Spiritual Blahs

In this season of Lent, we take time for introspection.  Just as we take stock of our relationships and our financial condition, we should also take stock of our relationship with the Lord.  If we find, as many of us do, that we have been taking this relationship for granted, then it needs work in the same way a marriage needs work.  Our primary, close relationships fail for lack of intimacy.  We have quit talking to each other, and soon realize we no longer know what is going on with the other person.  Unlike our human relationships, God always knows what is going on with us.  God always loves us unconditionally, and we can hardly expect that of another human being.  However, there is a price to pay for lack of intimacy with God.  I call it the spiritual blahs. 

Have you ever felt that God was far away, and there was no one really listening when you prayed?  Have you felt uninspired, mildly depressed and just, well, dull?  God never changes, but people change.  We change.  Staying too busy for God leaves our souls in the same condition as a plant that has been left in the darkness too long.

What to do?  Well, the cure for human distance is to start talking , and also start listening.  We can, thankfully, go to God anytime  and apologize for putting too many things on our agenda ahead of our time with Him.  We need to take some time to thank Him for all the good things He has been doing in our lives and the lives of those around us.  Then we need to tell Him, openly, honestly, and thoroughly, what is going on in our world and in our head.  He already knows, of course, but He loves to hear us open our hearts to Him.  Then we need to listen.  Sometimes we will  hear some answers in our minds and hearts.  We just “know” its Him.  We just “know”, because its in line with what we have always known about Him, and it is also in line with our best, most Christlike self.  It doesn’t stroke or appeal to our small self– the selfish, cowardly, prideful self.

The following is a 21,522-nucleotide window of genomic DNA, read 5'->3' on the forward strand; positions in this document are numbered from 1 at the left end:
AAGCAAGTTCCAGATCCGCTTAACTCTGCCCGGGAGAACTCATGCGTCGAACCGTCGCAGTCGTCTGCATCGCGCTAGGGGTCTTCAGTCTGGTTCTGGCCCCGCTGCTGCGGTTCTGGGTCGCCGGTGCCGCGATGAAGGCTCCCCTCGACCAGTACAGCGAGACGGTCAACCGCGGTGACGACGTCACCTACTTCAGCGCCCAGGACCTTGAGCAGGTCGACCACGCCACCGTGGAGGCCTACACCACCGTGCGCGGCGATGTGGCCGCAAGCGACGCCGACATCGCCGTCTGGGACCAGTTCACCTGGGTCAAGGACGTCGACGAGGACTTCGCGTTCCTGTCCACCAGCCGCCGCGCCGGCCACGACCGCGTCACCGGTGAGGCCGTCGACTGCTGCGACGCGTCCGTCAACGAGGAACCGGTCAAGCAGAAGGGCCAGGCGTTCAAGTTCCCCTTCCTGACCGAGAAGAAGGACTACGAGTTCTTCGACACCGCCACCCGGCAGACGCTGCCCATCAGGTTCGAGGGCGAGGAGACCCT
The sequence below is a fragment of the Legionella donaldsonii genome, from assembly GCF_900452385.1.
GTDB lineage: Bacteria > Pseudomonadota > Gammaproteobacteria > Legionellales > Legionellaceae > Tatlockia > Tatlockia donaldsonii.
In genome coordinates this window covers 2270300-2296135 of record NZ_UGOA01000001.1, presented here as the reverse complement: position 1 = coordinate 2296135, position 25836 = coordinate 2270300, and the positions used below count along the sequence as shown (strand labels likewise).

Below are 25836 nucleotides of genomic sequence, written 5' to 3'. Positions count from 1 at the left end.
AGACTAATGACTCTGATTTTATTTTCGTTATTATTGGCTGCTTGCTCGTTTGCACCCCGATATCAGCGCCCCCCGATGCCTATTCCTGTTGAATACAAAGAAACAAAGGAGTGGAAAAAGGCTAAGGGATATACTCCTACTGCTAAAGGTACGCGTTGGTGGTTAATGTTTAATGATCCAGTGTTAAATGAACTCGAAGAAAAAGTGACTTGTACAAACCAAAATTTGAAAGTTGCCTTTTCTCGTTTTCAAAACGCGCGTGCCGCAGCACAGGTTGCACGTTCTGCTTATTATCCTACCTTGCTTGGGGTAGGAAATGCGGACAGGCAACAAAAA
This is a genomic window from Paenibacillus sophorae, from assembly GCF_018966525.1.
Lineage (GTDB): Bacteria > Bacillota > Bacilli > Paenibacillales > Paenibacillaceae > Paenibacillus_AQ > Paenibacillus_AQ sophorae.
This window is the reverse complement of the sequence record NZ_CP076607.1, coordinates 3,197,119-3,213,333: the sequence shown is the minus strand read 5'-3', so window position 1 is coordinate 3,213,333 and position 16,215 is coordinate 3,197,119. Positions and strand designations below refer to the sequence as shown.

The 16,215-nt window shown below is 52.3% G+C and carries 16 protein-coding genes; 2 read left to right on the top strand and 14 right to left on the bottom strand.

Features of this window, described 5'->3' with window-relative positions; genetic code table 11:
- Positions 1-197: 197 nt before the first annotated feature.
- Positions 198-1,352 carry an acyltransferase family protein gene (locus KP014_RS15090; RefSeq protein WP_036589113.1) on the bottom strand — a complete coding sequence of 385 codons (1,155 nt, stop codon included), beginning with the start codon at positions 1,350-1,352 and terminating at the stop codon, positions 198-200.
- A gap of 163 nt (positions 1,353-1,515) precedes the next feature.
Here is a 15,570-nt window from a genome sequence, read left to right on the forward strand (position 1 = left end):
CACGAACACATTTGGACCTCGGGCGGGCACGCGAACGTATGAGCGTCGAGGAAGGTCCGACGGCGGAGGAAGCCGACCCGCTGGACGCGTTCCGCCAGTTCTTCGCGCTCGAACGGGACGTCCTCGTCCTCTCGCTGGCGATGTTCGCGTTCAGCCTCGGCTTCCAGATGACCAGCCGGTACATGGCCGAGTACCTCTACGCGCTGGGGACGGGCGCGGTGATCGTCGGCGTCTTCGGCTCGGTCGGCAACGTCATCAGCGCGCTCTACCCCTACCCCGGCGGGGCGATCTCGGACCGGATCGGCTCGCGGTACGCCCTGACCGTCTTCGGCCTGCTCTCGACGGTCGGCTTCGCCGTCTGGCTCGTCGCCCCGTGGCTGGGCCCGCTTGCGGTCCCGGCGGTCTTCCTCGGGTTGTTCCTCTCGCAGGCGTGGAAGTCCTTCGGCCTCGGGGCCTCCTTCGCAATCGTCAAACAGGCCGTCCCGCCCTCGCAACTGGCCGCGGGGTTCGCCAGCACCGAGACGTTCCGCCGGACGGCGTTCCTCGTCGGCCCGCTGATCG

The other way to listen is to  read scripture till we begin to see a picture of what He is trying to say to us.  Reading the actual words of Jesus is particularly helpful to me, but so is reading psalms and epistles.  Often I will stop and ask, “Jesus, what are you saying to me, and how do you want me to apply this to my life?”  Then being quiet, the thoughts come again.  When I pray like this, I often find things happening in my circumstances, almost as if He created a special opportunity for me to do the thing He is drawing me to do.

When I take time to pray and listen like this, the blahs disappear, and there’s an excitement in day to day living that should be normal for us, and so often is not.

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